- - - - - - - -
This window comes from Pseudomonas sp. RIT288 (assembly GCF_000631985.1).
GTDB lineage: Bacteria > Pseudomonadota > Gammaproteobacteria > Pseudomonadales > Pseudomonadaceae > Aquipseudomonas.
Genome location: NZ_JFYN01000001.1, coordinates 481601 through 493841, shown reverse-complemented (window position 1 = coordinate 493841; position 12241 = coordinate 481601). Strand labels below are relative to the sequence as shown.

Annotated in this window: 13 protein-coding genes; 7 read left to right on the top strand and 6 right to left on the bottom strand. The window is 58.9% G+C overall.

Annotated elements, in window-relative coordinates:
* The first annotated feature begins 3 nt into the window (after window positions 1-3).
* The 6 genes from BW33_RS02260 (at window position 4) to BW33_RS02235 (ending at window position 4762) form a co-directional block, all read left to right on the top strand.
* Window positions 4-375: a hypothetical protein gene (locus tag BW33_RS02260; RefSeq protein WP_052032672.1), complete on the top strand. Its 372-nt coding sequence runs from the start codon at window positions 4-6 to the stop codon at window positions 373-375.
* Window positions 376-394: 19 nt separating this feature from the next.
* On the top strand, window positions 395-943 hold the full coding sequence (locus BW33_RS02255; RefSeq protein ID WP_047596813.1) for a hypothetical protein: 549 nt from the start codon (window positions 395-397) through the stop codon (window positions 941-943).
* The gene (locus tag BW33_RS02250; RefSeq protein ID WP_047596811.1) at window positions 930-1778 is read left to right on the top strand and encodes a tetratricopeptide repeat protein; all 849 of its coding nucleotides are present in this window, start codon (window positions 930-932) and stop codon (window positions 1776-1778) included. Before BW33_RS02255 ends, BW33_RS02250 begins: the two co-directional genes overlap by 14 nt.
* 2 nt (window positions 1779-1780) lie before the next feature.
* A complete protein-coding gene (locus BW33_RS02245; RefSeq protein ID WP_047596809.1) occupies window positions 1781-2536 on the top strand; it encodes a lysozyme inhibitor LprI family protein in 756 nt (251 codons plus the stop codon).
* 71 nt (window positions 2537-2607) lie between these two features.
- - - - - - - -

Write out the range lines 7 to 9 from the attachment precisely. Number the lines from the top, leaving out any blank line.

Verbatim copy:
* The 6 genes from BW33_RS02260 (at window position 4) to BW33_RS02235 (ending at window position 4762) form a co-directional block, all read left to right on the top strand.
* Window positions 4-375: a hypothetical protein gene (locus tag BW33_RS02260; RefSeq protein WP_052032672.1), complete on the top strand. Its 372-nt coding sequence runs from the start codon at window positions 4-6 to the stop codon at window positions 373-375.
* Window positions 376-394: 19 nt separating this feature from the next.